MK: Yes, it is the first time. I had a list of three actors I wanted to approach for the leading male part in the movie. My casting agent told me to just wait though. He said things would explode the moment he would drop the script at some agency’s desks in Hollywood and that is exactly what happened. On the same day I was contacted by CAA who said they wanted to represent me. A day later agents of actors and actresses started to stalk me, saying their clients should be in the movie… Some were really big names. The amazing part was that I was contacted by two of the three names on my list. So I thought really well and decided that it should be Guy Pearce, whom I’ve been a fan of for years. What I didn’t know was that Guy hadn’t read the script yet. His agent obviously knows very well what Guy likes, but I didn’t know an actor of that caliber does not read the script until you make an official offer. So we officially made an offer and Guy read the script. He absolutely loved it and a little later I met him in London where he was shooting Genius in which he played F. Scott Fitzgerald.
Basically, that’s how we got the rest of the cast together as well, but with composer Junkie XL it went differently. Tom Holkenborg (his real name) and I were introduced around 2009 by a mutual friend who said we should work together. We talked about the state of film music in general and I told him I would love to go back to the old-fashioned idea that the score really jumps out with a strong melody, unlike the most modern film scores which I seldom find memorable. We talked about how there must be a way to do this without being old fashioned.
After that we sort of stayed in contact, but since Tom lives in LA, that wasn’t very frequent. About two years ago Tom asked me if he could read the script and I send him a copy. Things became very quickly concrete after that.
EC: Would you define “Brimstone” as a Western? If so, what attracts you to this specific genre? Also, please give us a brief history on the film’s development, what it is about this story that screamed :“I will spend a year of my life focused on this!”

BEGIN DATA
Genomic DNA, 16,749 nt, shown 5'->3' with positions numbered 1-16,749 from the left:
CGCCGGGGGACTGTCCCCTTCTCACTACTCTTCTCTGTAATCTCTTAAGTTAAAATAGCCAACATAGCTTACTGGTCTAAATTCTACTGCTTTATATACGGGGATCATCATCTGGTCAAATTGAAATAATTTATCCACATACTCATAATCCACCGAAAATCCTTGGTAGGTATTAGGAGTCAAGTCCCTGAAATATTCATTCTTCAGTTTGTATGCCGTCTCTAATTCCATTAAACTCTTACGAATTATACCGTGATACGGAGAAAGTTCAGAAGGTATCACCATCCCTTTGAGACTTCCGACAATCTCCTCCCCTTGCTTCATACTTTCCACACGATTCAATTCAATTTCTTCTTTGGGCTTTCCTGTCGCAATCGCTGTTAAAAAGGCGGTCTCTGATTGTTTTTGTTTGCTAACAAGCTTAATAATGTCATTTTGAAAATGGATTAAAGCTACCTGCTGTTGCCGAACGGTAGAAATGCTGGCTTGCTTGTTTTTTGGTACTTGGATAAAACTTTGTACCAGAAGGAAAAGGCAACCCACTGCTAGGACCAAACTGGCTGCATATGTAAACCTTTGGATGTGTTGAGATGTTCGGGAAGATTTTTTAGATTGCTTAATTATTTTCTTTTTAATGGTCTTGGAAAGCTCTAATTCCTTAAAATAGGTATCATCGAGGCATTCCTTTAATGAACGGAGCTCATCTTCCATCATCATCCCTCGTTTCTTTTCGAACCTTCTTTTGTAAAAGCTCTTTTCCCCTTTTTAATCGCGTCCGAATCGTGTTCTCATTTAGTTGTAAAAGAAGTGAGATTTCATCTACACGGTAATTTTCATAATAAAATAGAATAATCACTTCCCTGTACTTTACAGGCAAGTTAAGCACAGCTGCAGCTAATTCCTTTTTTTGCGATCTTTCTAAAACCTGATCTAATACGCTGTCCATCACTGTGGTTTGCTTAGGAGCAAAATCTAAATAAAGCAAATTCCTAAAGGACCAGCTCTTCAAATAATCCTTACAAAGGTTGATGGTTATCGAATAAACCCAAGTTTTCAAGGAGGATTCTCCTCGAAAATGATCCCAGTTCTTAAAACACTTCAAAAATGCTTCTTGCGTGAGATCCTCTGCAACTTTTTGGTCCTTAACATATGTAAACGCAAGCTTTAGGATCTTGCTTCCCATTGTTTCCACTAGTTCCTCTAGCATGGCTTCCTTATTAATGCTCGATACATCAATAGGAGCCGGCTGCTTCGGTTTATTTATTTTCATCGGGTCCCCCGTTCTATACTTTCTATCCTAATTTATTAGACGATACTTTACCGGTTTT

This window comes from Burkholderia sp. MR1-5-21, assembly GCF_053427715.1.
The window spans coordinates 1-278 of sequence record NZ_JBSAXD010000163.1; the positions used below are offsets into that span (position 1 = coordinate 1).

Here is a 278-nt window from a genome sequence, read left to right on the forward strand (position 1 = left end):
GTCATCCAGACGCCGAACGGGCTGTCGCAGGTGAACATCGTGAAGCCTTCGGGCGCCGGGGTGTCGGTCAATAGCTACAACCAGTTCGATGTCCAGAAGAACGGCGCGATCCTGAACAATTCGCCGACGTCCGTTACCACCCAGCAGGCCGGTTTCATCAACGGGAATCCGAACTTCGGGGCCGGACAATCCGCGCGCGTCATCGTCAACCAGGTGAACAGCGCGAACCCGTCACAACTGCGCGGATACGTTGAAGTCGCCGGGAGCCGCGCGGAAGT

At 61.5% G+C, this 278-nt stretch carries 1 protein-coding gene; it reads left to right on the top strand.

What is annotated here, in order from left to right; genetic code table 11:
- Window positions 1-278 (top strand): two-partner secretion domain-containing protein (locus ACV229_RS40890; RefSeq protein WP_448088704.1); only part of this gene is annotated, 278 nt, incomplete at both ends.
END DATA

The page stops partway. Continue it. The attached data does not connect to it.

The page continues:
MK: A year? Much more than that. Due to the success of my last film “Oorlogswinter (Winter in Wartime),” interest in me as a director grew from abroad, but none of the scripts (mostly from Hollywood, but also European ones) could wet my appetite. It did, however, make me think about venturing into an English spoken film. Making a western was something that I had always dreamed of doing and I thought if I wouldn’t do it now, I would never do it. At first, I had optioned an American script, but while rewriting it I started to understand I had the need for something more personal. I understood that my western should be as Dutch as spaghetti westerns are Italian. I hadn’t written in ten years, so it took time to build the story from the ground up. In the end, the screenplay became as much a thriller as it is a western. It’s a grim, violent and extremely emotional story, set in the Old West.
Director/Screenwriter Martin Koolhoven (2nd to right, wearing glasses) on the set of his latest film "Brimstone."
EC: Did you decide to shoot digitally or on film? What cameras did you use? Would you have preferred one format over the other?
MK: I had shot three movies digitally before I went back to 35mm for “Oorlogswinter.” I wanted to do the same thing with “Brimstone,” but my director of photography talked me out of it. First of all, the labs in Europe are not developing film every day anymore, so they are not as good and definitely not as consistent. Secondly, the amount of control you have is much higher. Also, for a director shooting digitally is much nicer. You can actually see on set what is being shot.
In the end, the most important thing one can say about it is that the person behind the camera is of much more influence on the final image than the hardware.